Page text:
Also, private sector investment has waned due to rampaging coronavirus pandemic, with foreign investment inflow data showing downbeat interest in the Nigerian economy.
In the second quarter of the year, capital imported into the economy dropped, just the same time when its trade balance signposts balance of payment stress.
Analysts said a number of foreign investors are stranded in the Nigerian financial market due to FX shortage that makes repatriation difficult, thus forcing the apex bank to engage in some sorts of sophisticated, albeit, unpopular currency control.
According to analysts, inability to access foreign exchange would limit output and drag economic productivity in the second half of 2020.
This is counterproductive for the economy as the Federal Government struggles to stimulate economic recovery, though critics said response to COVID-19 financial support was poor.
FSDH note stated that the nation is at the risk of potential stagflation as gross domestic products (GDP) dropped 6.1% in the second quarter of 2020.
Analysts explained that this is the first negative growth since the first quarter of 2017, coming at the time when both inflation and unemployment rates hit the rooftop.
MarketForces Africa recalled that in the first half of 2020, GDP growth averaged -2.12%.
In H2, FSDH stated in the report expectation that this sluggish economic performance will continue especially given the lockdown of key sectors, the tough business climate and persistent challenges in the fiscal space.
In addition, analysts stated that Nigeria’s foreign exchange challenge will play a major role in shaping economic outcomes in the second quarter of 2020.
“Already, there have been limited FX supply which has resulted in depreciation of the currency in the parallel market”, FSDH noted.
More recently, the CBN has embarked on FX rationing and exchange rate adjustments, among other measures, to reduce pressure on the Naira and maintain a stable exchange rate.
However, FSDH stated that drawing from experience during the last recession, limited availability of FX as well as FX rationing could have unintended consequences on broad economic aggregates such as GDP, Inflation, external reserves and foreign investments.
“Growth of key sectors such as trade, manufacturing and agriculture could also be constrained by limited availability of FX to secure inputs”, FSDH stated.
Reconciling sectoral growth with job losses, it is evident from the NBS data that labour intensive sectors that experienced slowdown/decline in output, accounted for larger job losses in the second quarter of 2020.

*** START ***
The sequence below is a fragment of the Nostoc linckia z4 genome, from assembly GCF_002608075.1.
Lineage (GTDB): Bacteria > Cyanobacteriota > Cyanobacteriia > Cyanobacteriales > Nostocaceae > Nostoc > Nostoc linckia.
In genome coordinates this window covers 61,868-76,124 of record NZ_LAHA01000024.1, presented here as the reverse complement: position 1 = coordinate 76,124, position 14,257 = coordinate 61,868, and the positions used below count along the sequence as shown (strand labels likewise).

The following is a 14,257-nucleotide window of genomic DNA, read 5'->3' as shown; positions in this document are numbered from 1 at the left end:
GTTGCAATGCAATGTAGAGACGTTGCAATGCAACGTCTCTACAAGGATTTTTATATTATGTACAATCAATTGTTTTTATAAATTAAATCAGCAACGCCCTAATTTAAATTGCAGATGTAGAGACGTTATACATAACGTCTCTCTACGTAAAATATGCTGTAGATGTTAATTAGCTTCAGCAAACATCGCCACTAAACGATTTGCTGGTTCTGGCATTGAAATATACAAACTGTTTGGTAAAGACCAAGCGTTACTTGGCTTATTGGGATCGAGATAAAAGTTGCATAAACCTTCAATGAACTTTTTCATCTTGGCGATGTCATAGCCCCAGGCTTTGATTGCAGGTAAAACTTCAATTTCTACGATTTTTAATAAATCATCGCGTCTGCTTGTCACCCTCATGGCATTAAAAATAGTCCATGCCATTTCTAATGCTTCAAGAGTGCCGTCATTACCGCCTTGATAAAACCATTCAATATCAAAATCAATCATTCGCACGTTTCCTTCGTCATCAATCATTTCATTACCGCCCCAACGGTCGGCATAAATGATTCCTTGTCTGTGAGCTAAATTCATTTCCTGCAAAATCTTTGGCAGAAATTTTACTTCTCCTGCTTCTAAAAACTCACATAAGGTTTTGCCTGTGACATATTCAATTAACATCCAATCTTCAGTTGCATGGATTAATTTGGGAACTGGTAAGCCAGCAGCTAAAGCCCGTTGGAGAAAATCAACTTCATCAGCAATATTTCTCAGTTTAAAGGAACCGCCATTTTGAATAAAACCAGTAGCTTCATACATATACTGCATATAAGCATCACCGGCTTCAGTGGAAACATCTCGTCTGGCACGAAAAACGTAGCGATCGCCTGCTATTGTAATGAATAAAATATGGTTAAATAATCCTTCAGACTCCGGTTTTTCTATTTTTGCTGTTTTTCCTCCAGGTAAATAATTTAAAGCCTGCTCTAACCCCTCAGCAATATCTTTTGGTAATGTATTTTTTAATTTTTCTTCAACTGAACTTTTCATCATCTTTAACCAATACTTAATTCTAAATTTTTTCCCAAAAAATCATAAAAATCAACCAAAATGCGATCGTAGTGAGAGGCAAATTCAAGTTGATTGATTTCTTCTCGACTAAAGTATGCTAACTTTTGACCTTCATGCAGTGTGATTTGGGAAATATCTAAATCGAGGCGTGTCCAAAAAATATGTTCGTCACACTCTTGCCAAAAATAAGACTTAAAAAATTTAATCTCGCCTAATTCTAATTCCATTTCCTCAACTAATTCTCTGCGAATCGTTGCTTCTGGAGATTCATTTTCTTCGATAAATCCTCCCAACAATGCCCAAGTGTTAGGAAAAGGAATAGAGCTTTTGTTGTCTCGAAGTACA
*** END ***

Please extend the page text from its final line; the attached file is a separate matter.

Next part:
Results from the NBS COVID-19 impact survey showed that 42.2% of respondents stopped working between March and May as a result of the pandemic.
During the lockdown, Commerce (Trade), Agriculture and Services had the highest share of job losses, respectively.
Nigeria’s two biggest sectors – Agriculture and Trade – both in terms of contribution to GDP and employment, experienced slowdown in activities as the government implemented lockdown and restrictions in second quarter of 2020.
For agriculture specifically, while the sector grew by 1.6%, job losses were significant due to seasonal factors and interrupted access to seedlings/farms/markets among other factors.
FSDH said of all the major sectors in the economy, it highlighted five sectors that will be positively affected by the pandemic.
The firm explained that with the exception of Electricity, all other sectors (Agriculture, Finance, Health and ICT) in its analysis showed positive growth as revealed by the NBS data on sectoral growth.
It noted that Agriculture has remained resilient during and post 2016 recession and highlighted that constant demand for agriculture output for both consumption and as intermediate input will sustain the sector.
The sector grew by 1.6% in the quarter and was instrumental in limiting the decline in overall output especially given that it accounts for a significant weight (25%) in overall GDP output.
Analysts stated that largely, the impact of COVID-19 was largely felt on output, employment and inflation.
With COVID-19, many companies engaged in non-essential items were forced to shut down operations.
As a result, the total number of individuals employed in the country declined to 35.6 million in 2020 Q2.